A Real resurgence

Vinícius has started a dozen consecutive games.
Vinícius has started a dozen consecutive games. / EFE

  • The start of the season might have been rocky for the Champions League winners, but things are slowly coming together again

Let's get this straight. I'm sticking by my early season prediction that Paris Saint Germain and Manchester City will contest the Champions League Final... but Real Madrid are beginning to do that thing again!

I witnessed a footballing masterclass at the Etihad last Sunday when the artistry was right up there with Pep Guardiola's Barcelona teams. They have taken English football to another level. Liverpool's best chance of winning the Premier League is City prioritising the elite European competition. In my view, City can take their pick.

If they're not drawn together, I think they are destined to face the wealthy French club. PSG are more mature, have a top-class coach and are not as reliant on Neymar as they were twelve months ago. The Brazilian was absent this week, yet they swept aside Manchester United.

They're the two favourites, but coming up on the outside is the thoroughbred. It's hard to believe that a club that lost twice to CSKA Moscow could be considered as worthy contenders. Six days after they limped past Viktoria Plzen in October, Julen Lopetegui was put out of his 138-day misery. It appeared that Santi Solari was just holding the fort until a headline name was appointed.

Spin forwards four months and Solari is managing with authority and Real Madrid are being spoken about as credible contenders.

He's made some big decisions and it's paying off. Vinícius Júnior is well ahead of schedule for what everyone expects will be a classic career. Consider that he is a true millennial, born in the year 2000 and it's quite scary. Solari's given the Brazilian licence to express himself with a dozen continuous starts. He's weighed in with four goals and six assists and appears to be a fixture for years to come.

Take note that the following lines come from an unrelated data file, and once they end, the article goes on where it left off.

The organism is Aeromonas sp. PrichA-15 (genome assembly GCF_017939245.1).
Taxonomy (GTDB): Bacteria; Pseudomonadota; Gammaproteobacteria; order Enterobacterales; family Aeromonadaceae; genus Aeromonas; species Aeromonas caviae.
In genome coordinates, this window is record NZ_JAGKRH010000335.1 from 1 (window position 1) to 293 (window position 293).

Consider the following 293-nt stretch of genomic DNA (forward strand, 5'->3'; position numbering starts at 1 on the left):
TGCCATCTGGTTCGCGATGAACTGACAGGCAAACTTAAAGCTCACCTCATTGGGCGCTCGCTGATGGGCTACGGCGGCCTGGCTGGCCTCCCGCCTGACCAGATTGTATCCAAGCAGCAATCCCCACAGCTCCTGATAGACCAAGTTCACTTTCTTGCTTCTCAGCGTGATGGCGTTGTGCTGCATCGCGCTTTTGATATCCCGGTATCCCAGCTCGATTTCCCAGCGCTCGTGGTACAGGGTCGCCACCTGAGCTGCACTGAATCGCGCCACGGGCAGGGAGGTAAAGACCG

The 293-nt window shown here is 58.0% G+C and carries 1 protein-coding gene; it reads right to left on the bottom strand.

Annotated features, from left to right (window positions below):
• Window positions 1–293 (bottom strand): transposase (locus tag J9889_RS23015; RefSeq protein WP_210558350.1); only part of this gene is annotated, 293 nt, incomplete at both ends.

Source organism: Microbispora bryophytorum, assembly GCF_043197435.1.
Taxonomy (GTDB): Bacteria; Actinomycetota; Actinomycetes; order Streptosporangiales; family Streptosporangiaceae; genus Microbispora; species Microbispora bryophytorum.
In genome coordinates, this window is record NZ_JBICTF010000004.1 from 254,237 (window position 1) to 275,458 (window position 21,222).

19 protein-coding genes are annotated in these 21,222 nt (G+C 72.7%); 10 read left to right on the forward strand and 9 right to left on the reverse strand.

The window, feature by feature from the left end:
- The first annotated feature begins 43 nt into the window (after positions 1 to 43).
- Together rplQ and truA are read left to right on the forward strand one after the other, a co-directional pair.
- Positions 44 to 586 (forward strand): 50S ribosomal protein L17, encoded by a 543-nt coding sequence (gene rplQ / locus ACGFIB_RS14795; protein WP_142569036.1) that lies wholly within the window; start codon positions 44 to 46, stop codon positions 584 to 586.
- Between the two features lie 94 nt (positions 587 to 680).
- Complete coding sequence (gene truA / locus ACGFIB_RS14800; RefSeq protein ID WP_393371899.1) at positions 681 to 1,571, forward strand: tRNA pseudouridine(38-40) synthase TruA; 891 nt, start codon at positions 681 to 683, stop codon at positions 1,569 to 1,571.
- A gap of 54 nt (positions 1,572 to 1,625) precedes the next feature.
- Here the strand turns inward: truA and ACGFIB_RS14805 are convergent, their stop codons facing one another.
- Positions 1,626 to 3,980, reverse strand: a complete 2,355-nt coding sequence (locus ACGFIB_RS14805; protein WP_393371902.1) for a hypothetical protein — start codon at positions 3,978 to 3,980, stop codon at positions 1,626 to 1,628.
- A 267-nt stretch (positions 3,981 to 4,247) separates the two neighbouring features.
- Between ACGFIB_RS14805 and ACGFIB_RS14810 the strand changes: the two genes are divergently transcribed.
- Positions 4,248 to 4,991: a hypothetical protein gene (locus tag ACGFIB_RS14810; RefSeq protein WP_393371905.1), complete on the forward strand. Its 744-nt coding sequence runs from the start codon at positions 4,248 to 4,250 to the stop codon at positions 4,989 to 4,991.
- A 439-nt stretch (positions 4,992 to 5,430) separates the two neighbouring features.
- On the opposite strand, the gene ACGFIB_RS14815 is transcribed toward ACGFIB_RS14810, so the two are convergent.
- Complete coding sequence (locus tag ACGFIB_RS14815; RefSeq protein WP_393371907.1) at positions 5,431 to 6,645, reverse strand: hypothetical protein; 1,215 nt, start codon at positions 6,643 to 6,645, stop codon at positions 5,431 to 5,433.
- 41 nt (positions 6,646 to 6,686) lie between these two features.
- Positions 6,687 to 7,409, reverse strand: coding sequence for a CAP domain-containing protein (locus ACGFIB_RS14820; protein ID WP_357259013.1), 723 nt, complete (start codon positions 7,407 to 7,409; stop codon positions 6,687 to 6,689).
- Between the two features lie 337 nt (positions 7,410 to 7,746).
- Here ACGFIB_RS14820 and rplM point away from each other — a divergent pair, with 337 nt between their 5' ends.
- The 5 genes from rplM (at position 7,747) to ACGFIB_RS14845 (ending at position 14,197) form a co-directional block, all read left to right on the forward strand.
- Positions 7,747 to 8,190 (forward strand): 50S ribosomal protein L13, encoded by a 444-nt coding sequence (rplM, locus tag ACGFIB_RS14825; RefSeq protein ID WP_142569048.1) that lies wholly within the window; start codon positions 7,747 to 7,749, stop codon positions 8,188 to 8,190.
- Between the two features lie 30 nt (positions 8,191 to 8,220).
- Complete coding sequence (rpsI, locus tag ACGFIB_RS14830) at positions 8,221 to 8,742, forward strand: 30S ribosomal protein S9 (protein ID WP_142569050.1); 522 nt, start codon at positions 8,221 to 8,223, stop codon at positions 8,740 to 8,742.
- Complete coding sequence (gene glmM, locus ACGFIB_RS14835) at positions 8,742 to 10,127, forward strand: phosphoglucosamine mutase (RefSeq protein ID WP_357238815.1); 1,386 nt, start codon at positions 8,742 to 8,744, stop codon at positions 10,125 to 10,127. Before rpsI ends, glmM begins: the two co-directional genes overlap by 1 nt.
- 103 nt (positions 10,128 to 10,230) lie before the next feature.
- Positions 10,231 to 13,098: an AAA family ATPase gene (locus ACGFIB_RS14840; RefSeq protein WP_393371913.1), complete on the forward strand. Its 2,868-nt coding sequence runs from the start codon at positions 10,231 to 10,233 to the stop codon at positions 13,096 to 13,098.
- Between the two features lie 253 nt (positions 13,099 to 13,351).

His development is a contrast to Gareth Bale's stalemate. Liga fans haven't warmed to him as he's failed to learn the language and outwardly embrace the culture. He did score his 100th goal for the Spanish giants last weekend and gave his doubters the Spanish equivalent of the "up yours" gesture. The problem was that he'd misread how to mime the gesture - even that was lost in translation!

Another of the establishment is also struggling hold down a place. Marcelo seems to have been around an absolute age yet he's still only thirty. His name has been one of the first on the team sheet since he signed thirteen years ago. Now, Sergio Reguilón, has emerged to displace him.

It's hardly a revolution at the Bernabéu but changes are being made. My theory that the prominent club can't be reliant on a single player applies to Real Madrid now that Cristiano Ronaldo has vacated his throne. It has taken a long time to readjust to life without his influence, but the King has gone, long live the new King.

It's not unlike Zinedine Zidane's first season at Real Madrid when he slowly turned things around and it ended up in glory. History could be repeating itself, history could be made, if they claim a fourteenth European title and their fourth in a row.